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Animal control issued postponed

Jason Ferguson
Published: Thursday, July 3rd, 2014

The Custer County Commission tabled signing an animal control contact with the City of Custer at its June 25 meeting, pending clarification of an insurance issue that was raised when the commission reviewed the contract.
Commissioner Travis Bies pointed out a clause in the contract, presented by the city to the county, that says the county must have a $2 million insurance policy to protect the city from any lawsuits that could arise from the sheriff’s department’s handling of animal control. The Custer County Sheriff’s Department continues to handle animal control duties for both the county and for the city.
Bies wondered if the county would be covered for any such instance under its current insurance policy, or if an additional policy was needed. Both county auditor Nancy Christensen and county attorney Tracy Kelley said they were confident the county was already protected under its current policy, but Christensen said she would double check with the county’s insurance provider, just to be safe. The county will readdress the animal control contract, for which the county receives $600 a month from the city, and its July 9 meeting.
The commission did unanimously approve a contract with the city to provide law enforcement for Custer at a cost of $346,821.75 to the city. That figure was derived from the number of calls the department receives from within city limits, and includes cost sharing on new vehicles for the department. In return, the city will receive some of the money back from sales of old vehicles when they are surplused and sold.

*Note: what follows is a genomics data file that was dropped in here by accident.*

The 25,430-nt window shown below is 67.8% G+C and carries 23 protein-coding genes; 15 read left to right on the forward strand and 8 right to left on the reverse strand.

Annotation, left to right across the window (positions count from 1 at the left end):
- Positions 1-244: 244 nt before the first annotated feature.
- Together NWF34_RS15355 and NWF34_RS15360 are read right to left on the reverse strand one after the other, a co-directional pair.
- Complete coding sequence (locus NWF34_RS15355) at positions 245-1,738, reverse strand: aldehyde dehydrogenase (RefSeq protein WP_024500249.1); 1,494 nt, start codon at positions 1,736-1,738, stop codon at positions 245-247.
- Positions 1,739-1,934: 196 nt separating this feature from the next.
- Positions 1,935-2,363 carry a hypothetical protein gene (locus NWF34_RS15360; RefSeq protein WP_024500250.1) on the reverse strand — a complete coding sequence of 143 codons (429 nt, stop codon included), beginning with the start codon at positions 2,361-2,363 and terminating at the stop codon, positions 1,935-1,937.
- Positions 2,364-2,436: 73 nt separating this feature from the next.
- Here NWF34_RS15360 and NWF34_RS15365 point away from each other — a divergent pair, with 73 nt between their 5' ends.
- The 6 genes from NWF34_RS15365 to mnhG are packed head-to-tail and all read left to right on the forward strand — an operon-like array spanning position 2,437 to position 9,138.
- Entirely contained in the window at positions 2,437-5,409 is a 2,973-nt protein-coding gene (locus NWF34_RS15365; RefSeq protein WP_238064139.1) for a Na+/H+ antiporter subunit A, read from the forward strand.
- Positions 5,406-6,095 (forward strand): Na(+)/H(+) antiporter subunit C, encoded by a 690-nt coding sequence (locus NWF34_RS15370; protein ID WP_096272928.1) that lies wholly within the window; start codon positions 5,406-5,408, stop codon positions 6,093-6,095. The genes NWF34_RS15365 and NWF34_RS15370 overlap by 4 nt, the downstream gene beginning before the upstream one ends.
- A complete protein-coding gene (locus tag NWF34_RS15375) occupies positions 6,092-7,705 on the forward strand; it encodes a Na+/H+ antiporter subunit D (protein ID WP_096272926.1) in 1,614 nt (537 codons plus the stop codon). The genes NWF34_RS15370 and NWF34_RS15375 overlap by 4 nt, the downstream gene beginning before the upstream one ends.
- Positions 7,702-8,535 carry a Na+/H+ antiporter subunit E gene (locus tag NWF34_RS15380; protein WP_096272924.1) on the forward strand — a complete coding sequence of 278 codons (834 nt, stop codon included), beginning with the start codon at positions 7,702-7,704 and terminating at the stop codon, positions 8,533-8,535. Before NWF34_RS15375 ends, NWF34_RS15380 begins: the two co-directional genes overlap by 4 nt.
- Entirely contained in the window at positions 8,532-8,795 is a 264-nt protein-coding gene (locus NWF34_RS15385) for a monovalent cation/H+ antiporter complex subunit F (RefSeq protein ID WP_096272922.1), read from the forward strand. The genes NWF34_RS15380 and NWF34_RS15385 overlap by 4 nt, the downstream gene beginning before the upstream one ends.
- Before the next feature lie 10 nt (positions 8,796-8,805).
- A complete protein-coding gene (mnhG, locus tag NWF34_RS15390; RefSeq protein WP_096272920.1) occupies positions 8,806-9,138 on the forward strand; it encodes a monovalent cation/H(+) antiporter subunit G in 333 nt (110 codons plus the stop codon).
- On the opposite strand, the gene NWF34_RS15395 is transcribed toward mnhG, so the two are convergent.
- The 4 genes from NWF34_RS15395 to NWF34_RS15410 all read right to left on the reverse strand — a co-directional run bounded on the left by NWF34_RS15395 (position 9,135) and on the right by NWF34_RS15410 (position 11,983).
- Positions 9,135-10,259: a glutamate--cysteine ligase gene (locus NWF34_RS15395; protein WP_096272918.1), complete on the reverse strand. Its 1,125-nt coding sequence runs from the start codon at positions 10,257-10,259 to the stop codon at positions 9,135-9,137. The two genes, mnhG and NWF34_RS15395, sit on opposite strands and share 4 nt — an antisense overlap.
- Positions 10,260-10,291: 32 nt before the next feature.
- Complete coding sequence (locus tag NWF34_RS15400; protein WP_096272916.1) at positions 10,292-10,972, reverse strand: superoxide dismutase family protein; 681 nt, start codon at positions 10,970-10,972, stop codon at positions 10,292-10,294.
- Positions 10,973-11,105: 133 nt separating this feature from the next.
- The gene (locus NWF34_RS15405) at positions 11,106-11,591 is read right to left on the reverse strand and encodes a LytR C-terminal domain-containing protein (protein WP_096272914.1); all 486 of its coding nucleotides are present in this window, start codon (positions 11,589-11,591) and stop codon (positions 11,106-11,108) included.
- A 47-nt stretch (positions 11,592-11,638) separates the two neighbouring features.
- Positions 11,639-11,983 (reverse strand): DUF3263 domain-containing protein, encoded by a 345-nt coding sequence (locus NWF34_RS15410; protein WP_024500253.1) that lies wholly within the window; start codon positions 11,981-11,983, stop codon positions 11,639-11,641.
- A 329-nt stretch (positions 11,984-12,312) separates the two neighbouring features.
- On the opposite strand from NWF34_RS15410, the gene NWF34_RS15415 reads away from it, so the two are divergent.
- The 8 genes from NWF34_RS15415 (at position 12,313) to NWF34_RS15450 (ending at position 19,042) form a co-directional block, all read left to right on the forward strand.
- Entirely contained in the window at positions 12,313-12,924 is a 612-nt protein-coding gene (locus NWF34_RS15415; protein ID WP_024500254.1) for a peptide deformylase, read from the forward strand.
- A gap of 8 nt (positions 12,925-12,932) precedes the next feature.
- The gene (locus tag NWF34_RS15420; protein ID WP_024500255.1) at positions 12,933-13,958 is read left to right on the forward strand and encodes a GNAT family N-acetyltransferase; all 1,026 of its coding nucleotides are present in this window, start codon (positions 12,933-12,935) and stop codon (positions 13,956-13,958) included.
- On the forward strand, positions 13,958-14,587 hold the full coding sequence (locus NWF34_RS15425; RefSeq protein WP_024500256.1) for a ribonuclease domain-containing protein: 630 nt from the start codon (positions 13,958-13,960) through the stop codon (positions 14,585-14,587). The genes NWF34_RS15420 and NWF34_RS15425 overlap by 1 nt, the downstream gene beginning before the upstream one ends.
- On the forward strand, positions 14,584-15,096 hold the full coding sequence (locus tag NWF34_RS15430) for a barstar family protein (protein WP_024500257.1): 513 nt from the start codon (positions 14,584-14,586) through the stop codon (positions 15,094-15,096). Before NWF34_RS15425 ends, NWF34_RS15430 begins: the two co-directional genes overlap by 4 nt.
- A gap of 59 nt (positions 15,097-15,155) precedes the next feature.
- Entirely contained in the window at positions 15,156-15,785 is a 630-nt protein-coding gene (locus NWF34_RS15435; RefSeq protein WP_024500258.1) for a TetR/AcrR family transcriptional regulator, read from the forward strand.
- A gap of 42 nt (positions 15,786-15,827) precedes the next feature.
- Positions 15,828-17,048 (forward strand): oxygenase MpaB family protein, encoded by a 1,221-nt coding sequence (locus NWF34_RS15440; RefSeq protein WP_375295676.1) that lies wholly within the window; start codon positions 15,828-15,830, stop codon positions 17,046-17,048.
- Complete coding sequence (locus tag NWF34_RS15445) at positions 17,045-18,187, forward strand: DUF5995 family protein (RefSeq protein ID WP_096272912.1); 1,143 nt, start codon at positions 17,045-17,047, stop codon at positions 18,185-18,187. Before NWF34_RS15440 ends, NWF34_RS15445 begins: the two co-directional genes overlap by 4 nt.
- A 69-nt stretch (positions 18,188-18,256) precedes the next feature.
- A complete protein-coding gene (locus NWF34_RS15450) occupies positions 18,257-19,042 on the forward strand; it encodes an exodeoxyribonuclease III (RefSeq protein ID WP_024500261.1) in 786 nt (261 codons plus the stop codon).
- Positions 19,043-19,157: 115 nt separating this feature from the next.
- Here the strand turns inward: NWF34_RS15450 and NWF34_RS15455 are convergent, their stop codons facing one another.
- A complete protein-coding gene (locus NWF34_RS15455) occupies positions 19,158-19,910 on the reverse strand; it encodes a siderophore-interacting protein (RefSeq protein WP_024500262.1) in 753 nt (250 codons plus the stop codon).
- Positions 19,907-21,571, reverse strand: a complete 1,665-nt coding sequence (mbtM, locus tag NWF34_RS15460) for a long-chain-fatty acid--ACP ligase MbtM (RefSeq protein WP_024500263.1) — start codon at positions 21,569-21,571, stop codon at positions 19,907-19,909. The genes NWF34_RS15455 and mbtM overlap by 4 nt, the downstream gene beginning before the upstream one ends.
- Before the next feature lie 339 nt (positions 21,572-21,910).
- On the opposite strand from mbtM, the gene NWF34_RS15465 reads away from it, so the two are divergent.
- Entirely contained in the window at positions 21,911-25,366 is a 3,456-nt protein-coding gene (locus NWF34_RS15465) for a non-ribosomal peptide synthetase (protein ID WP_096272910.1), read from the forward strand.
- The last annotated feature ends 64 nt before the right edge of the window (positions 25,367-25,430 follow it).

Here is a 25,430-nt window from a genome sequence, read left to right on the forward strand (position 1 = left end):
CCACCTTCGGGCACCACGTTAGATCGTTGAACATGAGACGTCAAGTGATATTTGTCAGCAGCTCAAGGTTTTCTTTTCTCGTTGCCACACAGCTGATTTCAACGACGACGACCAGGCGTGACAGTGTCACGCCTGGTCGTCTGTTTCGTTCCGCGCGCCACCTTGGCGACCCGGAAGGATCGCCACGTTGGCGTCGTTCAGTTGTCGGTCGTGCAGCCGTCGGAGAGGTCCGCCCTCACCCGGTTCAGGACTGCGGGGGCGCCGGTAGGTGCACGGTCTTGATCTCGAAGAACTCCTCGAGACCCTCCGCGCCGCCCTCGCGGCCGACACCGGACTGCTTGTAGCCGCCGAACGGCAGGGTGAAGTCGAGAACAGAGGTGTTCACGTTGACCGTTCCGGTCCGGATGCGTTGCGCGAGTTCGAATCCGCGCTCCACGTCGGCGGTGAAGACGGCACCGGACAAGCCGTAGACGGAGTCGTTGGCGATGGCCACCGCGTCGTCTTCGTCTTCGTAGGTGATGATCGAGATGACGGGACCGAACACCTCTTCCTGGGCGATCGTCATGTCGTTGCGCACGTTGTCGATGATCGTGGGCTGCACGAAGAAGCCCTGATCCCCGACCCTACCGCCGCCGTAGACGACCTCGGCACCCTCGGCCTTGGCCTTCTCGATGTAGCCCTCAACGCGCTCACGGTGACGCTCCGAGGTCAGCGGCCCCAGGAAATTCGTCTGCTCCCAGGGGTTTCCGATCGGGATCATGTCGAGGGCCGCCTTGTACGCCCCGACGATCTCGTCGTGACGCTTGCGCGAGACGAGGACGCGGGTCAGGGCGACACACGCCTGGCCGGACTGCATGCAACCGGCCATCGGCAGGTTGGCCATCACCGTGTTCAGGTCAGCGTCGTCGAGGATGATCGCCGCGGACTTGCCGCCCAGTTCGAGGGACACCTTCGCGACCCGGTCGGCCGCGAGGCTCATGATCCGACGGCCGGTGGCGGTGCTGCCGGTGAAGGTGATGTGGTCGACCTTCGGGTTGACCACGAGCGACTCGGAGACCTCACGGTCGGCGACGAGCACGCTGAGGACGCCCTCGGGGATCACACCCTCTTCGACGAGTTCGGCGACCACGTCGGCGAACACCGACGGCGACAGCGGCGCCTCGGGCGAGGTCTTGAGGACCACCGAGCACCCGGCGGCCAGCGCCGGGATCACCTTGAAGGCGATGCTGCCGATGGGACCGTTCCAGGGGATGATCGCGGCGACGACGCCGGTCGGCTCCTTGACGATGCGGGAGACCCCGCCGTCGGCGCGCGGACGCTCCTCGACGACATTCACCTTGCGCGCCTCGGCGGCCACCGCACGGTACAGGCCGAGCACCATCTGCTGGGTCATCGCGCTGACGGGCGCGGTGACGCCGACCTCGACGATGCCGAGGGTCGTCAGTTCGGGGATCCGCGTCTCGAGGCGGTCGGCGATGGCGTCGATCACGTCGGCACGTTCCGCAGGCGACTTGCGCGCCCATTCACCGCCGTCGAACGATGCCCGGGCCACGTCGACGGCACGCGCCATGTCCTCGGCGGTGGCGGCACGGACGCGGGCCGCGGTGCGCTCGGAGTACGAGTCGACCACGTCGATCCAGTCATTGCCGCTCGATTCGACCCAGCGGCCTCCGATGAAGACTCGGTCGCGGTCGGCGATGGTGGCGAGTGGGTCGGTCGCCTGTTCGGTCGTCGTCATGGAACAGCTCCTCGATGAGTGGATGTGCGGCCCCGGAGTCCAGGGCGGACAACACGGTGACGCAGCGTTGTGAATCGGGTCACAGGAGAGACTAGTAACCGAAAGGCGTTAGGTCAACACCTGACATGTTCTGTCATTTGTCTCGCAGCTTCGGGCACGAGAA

Also on the law enforcement front, the commission learned from Sheriff Rick Wheeler the cost of incarcerating an adult in the Pennington County jail is set to rise 8 percent, from $68 a day to $73 a day. However, Wheeler said he thinks that additional cost may be offset by all of the money the county is saving through its home detention program, which has already saved the county nearly $9,000.

The Custer County Commission tabled signing an animal control contact with the City of Custer at its June 25 meeting, pending clarification of an insurance issue that was raised when the commission reviewed the contract.

Commissioner Travis Bies pointed out a clause in the contract, presented by the city to the county, that says the county must have a $2 million insurance policy to protect the city from any lawsuits that could arise from the sheriff’s department’s handling of animal control. The Custer County Sheriff’s Department continues to handle animal control duties for both the county and for the city.

Bies wondered if the county would be covered for any such instance under its current insurance policy, or if an additional policy was needed. Both county auditor Nancy Christensen and county attorney Tracy Kelley said they were confident the county was already protected under its current policy, but Christensen said she would double check with the county’s insurance provider, just to be safe. The county will readdress the animal control contract, for which the county receives $600 a month from the city, and its July 9 meeting.

The commission did unanimously approve a contract with the city to provide law enforcement for Custer at a cost of $346,821.75 to the city. That figure was derived from the number of calls the department receives from within city limits, and includes cost sharing on new vehicles for the department. In return, the city will receive some of the money back from sales of old vehicles when they are surplused and sold.

Also on the law enforcement front, the commission learned from Sheriff Rick Wheeler the cost of incarcerating an adult in the Pennington County jail is set to rise 8 percent, from $68 a day to $73 a day. However, Wheeler said he thinks that additional cost may be offset by all of the money the county is saving through its home detention program, which has already saved the county nearly $9,000.

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